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Clinical effectiveness of knee rehabilitation techniques and implications for a self-care treatment model

Button, Kate, Iqbal, Arshi, Letchford, Robert and Van Deursen, Robert William Martin 2012. Clinical effectiveness of knee rehabilitation techniques and implications for a self-care treatment model. Physiotherapy 98 (4) , pp. 287-299. 10.1016/j.physio.2011.08.003

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Abstract

Background Physiotherapy is a complex intervention frequently recommended for knee conditions. The International Classification of Functioning and Disability (ICF) can be used as a framework to evaluate evidence to develop care models and clinical guidelines. Objective To evaluate the clinical effectiveness of knee rehabilitation modalities categorised according to the ICF domains. Data sources A keyword search of Medline, Cinahl, Amed, Embase and Cochrane databases from 1996 to 2010 using terms related to the knee joint and physiotherapeutic interventions. Study selection Reviewer assessment using inclusion/exclusion criteria and a quality assessment tool compiled from the Critical Appraisal Skills Programme Tool, Consort and Cochrane Bone Joint and Muscle Trauma Groups. Data extraction Information about the research design, intervention and subjects was extracted. Outcome measures and findings were categorised according to ICF domains. Data synthesis The majority of studies evaluated exercise. Findings were supportive but specific recommendations were limited due to variations in content and application. There was limited quality research to support the theory that manual therapy, electrotherapy or taping in isolation contributes to recovery. Multimodality physiotherapy programmes were found to be beneficial and to reflect clinical practice, but the effectiveness of each component is unknown. Outcome measures from the participation domain of the ICF were used least frequently and were not generally true measures of participation. Conclusion Development of participation outcome measures is required to evaluate the long-term benefits of interventions. Rehabilitation should be based around delivery of effective exercise programmes incorporating participation outcomes to provide feedback and complement self-care for knee conditions.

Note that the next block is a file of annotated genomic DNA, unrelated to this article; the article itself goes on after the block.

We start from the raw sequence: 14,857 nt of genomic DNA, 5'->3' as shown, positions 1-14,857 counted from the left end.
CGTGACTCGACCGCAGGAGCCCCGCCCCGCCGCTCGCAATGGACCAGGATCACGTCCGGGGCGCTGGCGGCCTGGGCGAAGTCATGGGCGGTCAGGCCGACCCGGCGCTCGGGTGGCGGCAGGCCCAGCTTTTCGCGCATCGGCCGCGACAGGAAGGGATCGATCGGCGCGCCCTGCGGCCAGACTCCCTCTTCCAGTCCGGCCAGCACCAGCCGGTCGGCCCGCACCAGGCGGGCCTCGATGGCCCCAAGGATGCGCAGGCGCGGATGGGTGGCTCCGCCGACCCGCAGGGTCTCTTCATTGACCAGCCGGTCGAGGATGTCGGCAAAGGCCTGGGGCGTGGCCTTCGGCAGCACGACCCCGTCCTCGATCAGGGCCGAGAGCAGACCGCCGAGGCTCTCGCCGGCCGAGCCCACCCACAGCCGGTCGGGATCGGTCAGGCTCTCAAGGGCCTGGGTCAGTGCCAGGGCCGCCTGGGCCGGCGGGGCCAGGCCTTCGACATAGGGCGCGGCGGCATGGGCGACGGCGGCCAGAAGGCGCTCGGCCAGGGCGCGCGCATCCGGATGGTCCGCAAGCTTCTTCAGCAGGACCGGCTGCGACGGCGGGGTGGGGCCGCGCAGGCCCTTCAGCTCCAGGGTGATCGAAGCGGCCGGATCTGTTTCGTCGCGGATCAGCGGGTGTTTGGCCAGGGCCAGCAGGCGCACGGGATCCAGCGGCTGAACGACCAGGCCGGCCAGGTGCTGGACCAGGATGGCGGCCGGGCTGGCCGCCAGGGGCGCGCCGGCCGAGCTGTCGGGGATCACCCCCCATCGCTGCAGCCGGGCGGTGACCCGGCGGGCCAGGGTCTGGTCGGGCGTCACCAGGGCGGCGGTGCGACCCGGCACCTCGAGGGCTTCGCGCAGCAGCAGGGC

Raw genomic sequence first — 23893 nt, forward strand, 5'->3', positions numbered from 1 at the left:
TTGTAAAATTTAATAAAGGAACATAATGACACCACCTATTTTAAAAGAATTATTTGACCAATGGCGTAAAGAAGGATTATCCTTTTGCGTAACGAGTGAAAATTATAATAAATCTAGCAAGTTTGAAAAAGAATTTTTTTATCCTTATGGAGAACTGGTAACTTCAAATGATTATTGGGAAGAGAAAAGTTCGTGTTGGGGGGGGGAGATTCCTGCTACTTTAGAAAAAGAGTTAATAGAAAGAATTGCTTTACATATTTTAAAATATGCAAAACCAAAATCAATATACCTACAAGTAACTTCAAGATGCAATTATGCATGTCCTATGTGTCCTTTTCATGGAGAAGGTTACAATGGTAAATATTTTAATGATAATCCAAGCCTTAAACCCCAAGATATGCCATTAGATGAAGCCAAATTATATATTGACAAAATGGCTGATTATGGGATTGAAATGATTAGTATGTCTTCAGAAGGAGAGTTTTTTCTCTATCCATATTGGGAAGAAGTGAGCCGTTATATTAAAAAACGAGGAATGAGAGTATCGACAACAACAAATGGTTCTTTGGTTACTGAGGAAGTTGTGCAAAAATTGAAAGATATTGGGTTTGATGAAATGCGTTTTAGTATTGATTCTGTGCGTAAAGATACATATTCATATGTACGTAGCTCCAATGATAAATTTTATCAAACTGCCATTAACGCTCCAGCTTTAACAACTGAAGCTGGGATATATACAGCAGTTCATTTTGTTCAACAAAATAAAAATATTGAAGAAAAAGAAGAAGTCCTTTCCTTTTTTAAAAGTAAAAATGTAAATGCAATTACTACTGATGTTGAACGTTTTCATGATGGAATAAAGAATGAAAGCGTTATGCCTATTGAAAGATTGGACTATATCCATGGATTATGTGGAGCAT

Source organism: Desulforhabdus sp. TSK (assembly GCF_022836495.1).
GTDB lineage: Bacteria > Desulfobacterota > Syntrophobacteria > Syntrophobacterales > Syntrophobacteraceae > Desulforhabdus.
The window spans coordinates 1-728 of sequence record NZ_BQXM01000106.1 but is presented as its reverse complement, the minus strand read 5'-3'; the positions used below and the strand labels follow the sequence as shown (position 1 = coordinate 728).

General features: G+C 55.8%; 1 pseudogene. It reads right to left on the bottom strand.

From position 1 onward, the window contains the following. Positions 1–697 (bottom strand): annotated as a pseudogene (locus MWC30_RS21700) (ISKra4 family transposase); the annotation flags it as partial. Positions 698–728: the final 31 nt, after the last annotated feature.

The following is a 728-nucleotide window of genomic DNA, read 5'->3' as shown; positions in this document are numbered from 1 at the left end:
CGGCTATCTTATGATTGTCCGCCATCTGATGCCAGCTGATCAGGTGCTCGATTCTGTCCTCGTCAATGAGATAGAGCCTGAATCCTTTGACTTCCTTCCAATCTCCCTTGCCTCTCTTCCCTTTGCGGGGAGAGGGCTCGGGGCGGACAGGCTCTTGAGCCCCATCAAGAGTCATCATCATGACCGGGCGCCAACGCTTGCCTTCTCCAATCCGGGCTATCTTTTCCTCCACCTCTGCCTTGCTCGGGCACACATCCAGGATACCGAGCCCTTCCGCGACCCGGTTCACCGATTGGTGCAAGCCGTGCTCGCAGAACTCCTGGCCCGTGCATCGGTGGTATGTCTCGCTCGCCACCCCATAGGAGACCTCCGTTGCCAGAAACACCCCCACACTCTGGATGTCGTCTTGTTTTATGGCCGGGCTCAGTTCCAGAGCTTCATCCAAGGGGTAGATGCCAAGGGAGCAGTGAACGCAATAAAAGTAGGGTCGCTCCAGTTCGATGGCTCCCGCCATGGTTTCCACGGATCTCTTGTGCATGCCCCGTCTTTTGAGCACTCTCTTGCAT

Item Type: Article
Date Type: Publication
Status: Published
Schools: Healthcare Sciences
Subjects: R Medicine > RM Therapeutics. Pharmacology
Uncontrolled Keywords: Knee; Musculoskeletal rehabilitation; Clinical effectiveness; Outcome measures; Self-care
Publisher: Elsevier
ISSN: 0031-9406
Last Modified: 14 Apr 2017 03:15
URI: http://orca-mwe.cf.ac.uk/id/eprint/40931

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